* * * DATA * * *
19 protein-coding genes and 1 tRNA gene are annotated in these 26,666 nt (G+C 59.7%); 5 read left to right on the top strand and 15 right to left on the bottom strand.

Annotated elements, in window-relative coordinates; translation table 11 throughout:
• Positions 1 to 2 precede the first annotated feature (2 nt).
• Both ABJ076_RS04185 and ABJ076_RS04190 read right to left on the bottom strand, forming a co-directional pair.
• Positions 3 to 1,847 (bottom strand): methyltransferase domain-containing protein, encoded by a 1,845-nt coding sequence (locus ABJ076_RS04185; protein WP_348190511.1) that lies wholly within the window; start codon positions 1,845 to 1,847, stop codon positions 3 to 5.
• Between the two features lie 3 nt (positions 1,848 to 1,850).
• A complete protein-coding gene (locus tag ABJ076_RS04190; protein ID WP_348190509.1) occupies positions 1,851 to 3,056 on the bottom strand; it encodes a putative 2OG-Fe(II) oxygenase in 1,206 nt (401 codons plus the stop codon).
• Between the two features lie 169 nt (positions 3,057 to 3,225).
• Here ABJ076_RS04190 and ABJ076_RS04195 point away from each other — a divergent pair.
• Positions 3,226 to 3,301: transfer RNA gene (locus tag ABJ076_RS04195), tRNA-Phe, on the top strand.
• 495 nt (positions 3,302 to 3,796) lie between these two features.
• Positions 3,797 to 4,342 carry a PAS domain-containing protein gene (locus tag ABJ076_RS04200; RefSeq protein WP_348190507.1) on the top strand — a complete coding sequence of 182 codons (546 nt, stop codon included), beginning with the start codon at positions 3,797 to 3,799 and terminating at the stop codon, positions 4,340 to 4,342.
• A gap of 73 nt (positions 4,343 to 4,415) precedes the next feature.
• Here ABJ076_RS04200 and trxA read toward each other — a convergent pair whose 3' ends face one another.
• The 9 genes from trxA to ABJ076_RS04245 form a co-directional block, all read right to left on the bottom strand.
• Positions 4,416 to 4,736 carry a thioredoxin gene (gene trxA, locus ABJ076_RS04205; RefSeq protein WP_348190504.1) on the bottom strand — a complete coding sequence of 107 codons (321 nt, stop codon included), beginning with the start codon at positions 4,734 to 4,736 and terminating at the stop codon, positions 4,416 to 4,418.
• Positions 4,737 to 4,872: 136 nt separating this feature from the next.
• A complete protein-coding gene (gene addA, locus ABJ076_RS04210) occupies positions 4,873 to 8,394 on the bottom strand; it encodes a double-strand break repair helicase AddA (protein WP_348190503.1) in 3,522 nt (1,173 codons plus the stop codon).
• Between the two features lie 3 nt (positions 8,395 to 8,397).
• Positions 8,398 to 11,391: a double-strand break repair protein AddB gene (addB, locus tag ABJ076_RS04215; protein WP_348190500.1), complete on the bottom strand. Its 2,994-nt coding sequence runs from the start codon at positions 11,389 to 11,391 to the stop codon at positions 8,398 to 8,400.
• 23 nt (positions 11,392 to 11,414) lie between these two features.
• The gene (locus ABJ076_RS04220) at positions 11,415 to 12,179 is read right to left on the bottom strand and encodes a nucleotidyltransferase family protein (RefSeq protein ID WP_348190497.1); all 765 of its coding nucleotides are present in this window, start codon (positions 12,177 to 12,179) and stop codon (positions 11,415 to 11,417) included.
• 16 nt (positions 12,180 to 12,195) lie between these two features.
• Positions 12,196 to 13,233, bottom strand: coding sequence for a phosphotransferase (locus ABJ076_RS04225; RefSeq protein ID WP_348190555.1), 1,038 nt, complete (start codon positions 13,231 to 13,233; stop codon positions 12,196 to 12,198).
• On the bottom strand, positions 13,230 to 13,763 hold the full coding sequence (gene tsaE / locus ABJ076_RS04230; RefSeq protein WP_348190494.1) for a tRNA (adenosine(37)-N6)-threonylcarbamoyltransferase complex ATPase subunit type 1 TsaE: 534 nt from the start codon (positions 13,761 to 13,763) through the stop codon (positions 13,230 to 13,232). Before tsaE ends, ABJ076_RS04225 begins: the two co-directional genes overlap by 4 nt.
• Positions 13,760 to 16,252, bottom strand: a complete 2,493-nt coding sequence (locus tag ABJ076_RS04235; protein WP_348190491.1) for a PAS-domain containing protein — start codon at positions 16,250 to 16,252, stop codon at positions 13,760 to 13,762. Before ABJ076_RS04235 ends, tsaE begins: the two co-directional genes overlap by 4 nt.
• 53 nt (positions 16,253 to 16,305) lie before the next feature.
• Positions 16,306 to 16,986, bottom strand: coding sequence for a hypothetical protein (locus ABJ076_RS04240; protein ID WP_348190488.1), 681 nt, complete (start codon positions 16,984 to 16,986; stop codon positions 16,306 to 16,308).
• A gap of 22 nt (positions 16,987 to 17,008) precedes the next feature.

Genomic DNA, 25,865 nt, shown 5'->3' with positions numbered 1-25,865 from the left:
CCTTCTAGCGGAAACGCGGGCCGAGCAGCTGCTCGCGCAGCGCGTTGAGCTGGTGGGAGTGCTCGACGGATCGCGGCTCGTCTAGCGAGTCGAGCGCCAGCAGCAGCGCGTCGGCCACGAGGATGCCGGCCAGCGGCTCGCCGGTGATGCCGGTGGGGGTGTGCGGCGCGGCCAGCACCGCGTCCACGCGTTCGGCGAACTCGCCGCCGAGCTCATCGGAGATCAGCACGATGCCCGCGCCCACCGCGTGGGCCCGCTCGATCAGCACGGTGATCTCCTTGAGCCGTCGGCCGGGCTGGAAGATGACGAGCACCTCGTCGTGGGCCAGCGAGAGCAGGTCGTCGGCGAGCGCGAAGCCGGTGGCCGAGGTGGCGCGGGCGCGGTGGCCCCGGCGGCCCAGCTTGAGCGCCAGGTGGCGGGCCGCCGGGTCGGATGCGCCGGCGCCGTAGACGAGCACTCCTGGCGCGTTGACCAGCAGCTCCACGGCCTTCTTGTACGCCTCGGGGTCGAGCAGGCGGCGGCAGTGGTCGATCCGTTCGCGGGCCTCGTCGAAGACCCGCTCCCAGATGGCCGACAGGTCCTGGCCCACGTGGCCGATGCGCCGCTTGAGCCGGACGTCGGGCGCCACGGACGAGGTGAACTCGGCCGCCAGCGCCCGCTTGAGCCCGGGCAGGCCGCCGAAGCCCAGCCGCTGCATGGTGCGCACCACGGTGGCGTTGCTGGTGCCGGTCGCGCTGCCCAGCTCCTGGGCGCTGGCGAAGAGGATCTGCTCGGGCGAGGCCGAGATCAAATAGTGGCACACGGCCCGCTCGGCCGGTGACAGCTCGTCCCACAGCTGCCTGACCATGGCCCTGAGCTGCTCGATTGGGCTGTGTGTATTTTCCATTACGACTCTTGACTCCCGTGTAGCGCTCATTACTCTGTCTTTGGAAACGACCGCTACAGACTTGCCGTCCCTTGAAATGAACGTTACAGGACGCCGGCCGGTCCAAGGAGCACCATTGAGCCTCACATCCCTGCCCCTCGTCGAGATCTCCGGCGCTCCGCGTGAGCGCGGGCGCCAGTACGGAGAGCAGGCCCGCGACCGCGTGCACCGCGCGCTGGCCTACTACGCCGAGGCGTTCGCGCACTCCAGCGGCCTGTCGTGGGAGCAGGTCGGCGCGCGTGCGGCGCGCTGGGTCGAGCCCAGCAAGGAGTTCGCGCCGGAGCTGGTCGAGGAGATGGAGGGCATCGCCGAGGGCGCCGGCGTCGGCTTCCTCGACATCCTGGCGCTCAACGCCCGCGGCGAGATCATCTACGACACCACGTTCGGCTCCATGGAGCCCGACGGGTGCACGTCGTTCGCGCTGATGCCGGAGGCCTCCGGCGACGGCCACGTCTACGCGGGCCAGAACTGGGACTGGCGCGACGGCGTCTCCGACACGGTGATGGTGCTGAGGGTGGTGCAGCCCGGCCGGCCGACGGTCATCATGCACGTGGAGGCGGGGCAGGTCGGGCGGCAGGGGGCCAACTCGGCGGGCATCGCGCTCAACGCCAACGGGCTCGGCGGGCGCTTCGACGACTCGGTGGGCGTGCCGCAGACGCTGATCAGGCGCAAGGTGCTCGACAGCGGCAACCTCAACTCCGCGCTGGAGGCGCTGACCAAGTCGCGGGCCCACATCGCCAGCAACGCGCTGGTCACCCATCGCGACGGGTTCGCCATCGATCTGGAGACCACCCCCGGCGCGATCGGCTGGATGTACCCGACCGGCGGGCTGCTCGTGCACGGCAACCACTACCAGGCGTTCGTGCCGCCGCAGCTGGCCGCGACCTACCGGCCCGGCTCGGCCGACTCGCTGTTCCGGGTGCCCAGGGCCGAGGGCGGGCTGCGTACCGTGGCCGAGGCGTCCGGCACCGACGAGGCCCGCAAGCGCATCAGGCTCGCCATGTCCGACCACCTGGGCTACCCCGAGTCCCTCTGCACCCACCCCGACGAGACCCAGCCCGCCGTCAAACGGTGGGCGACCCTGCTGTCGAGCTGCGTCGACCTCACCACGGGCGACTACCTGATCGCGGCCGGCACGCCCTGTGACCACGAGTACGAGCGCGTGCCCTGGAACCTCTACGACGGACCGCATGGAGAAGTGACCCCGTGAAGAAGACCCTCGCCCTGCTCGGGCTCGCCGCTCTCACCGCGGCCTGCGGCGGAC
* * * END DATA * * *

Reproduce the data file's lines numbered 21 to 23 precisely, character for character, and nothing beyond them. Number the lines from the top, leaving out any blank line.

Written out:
• 23 nt (positions 11,392 to 11,414) lie between these two features.
• The gene (locus ABJ076_RS04220) at positions 11,415 to 12,179 is read right to left on the bottom strand and encodes a nucleotidyltransferase family protein (RefSeq protein ID WP_348190497.1); all 765 of its coding nucleotides are present in this window, start codon (positions 12,177 to 12,179) and stop codon (positions 11,415 to 11,417) included.
• 16 nt (positions 12,180 to 12,195) lie between these two features.